Clint Mansell scoring ‘The Iron Lady’

Posted by · 7:16 am · July 22nd, 2011

I’ll level with you, folks: there are a lot of prestige titles coming out in late 2011 that I’m itching to see, and “The Iron Lady” isn’t one of them. Putting to one side concerns about Phyllida Lloyd’s filmmaking prowess — I thought her ill at ease with the medium in “Mamma Mia!”, but she’s an accomplished theater director and everyone deserves a second chance — Margaret Thatcher’s story requires ambiguity and incisiveness in the telling (and playing) to avoid predictable rhetoric, and the margin for error is a fine one.

That teaser trailer released a few weeks ago wasn’t terribly illuminating: the writing is jokey, while the flash of Meryl Streep’s performance hints at “Julie & Julia”-scale broadness, but it’s altogether too brief and context-free to offer a sense of the film’s overall tone.

Indeed, the most intriguing thing about the trailer is the unexpected use of Clint Mansell’s brooding “Moon” score as accompaniment — and as it turns out, there was more to that particular choice than initially met the eye. A reliable first-hand source informs me that Mansell is on board to score the actual film, which adds some lustre to a respectable but slightly unsexy list of below-the-line contributors.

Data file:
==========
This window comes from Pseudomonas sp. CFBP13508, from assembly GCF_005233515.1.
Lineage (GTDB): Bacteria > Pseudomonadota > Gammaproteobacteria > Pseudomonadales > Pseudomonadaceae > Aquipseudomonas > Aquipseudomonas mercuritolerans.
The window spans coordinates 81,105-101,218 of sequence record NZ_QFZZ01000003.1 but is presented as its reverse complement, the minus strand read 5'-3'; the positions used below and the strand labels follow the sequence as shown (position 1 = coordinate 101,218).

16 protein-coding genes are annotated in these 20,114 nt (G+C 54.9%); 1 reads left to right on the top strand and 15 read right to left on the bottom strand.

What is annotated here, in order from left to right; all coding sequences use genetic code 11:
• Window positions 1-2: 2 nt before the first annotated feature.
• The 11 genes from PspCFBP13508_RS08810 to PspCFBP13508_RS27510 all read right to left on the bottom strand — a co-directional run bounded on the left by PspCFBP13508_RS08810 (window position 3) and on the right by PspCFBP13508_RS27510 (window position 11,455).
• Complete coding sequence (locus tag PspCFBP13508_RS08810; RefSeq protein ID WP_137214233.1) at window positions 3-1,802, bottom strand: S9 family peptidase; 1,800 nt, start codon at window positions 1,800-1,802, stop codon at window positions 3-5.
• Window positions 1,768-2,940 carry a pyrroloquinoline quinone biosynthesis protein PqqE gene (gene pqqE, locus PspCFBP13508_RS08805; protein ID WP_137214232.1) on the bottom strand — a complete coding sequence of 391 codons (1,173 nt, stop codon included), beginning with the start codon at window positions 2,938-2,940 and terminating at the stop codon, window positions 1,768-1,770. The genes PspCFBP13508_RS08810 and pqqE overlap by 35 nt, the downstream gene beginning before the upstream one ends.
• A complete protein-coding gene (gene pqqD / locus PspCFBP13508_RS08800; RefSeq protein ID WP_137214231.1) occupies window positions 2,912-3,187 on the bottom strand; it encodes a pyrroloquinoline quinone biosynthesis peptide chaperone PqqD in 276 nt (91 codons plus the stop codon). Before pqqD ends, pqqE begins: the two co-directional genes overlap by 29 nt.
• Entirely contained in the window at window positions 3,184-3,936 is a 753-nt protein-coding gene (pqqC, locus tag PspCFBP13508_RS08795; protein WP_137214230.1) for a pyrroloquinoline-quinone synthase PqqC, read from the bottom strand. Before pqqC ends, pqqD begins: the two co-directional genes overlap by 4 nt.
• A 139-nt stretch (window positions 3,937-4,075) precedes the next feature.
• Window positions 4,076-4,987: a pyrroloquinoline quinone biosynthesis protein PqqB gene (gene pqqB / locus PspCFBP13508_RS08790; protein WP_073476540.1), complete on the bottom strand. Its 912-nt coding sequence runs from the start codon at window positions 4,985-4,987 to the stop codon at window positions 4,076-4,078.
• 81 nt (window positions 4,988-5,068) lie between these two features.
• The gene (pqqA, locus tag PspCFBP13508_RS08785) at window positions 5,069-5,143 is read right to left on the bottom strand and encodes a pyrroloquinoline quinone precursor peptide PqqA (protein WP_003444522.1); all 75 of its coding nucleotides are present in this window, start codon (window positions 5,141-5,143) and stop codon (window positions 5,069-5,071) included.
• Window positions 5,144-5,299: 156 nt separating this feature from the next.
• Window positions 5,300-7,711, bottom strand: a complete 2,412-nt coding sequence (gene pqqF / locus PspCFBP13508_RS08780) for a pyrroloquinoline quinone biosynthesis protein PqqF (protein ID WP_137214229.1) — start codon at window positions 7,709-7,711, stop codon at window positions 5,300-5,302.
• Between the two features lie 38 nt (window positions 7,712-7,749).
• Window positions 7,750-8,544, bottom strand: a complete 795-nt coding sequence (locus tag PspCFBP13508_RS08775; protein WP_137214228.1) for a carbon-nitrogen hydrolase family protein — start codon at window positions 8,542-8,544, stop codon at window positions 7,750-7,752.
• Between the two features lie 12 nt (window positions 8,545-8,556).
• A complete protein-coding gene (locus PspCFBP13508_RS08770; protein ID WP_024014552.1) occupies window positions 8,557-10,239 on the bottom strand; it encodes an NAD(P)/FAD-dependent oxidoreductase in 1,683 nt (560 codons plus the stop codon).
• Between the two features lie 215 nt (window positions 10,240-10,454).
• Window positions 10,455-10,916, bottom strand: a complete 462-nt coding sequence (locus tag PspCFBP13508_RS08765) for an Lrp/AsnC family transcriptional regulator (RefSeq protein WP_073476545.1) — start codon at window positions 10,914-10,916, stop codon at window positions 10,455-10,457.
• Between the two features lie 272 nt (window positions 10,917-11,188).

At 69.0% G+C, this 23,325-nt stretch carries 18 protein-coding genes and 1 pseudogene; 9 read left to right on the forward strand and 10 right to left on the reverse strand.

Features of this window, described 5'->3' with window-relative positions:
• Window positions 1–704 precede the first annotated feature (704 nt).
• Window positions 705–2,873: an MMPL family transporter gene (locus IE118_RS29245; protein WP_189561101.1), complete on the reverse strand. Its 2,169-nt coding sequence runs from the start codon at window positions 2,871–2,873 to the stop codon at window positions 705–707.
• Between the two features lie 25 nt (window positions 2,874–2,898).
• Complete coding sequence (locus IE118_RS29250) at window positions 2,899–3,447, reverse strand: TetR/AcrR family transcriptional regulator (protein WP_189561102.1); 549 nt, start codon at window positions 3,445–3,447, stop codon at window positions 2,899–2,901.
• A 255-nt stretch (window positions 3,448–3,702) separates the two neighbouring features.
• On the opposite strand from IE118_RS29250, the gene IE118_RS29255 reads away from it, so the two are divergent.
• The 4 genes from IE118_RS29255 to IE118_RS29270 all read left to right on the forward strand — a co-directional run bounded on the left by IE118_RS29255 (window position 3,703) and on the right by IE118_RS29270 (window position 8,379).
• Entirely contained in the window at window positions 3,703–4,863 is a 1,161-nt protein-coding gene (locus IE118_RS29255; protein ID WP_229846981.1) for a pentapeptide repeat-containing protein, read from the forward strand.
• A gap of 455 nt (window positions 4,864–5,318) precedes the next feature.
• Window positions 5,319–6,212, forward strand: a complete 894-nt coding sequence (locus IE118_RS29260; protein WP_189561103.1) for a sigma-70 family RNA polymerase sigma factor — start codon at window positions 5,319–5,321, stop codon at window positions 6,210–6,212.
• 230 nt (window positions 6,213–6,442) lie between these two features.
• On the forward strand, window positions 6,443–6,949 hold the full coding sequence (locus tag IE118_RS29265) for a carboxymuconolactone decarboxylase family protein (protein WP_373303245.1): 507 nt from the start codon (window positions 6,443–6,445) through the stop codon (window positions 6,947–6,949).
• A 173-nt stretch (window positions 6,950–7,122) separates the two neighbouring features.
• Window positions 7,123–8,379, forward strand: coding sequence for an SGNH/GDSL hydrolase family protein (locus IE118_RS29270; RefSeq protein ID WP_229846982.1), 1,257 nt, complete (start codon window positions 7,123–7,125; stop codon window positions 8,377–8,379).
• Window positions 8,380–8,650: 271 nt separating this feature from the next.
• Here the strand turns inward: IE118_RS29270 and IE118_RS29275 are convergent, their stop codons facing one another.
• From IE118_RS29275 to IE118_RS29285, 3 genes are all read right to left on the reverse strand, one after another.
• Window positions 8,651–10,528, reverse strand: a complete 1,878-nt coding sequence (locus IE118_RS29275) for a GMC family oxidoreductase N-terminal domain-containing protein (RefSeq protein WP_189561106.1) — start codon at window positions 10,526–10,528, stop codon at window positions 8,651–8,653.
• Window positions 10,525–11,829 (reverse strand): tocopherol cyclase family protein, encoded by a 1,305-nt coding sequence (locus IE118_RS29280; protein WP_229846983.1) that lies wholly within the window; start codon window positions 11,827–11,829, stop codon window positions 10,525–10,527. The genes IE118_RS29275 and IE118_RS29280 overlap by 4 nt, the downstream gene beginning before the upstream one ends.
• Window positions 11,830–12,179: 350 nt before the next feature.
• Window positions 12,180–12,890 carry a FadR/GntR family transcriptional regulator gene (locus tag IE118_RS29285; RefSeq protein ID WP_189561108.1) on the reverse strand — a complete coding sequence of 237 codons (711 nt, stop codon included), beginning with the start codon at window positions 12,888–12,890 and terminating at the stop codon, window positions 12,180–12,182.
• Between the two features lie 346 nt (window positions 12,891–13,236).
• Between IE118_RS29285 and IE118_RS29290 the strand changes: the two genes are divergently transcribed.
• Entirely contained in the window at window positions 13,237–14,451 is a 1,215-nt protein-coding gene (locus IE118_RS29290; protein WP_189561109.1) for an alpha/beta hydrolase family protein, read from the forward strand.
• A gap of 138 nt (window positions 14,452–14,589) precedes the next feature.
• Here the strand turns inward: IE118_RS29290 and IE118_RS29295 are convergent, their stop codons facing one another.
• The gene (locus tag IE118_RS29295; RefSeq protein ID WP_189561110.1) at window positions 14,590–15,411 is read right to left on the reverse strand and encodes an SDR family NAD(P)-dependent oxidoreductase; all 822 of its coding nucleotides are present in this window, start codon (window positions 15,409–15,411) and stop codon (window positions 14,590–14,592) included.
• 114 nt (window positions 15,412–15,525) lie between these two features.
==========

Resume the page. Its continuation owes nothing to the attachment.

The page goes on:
Mansell — the former rock musician best known, of course, for his rich, adventurous collaborations with Darren Aronofsky — may carry a certain cachet of black-edged cool, but it’d be a mistake to make any assumptions about the film’s approach based on his presence: after all, his CV also features such lightweight projects as “Definitely Maybe” and “The Rebound.” My source, however, claims Mansell has some “exciting” ideas for the film. In any event, his name is a welcome extra reason to anticipate “The Iron Lady,” and another one to add to the list of Best Original Score possibilities.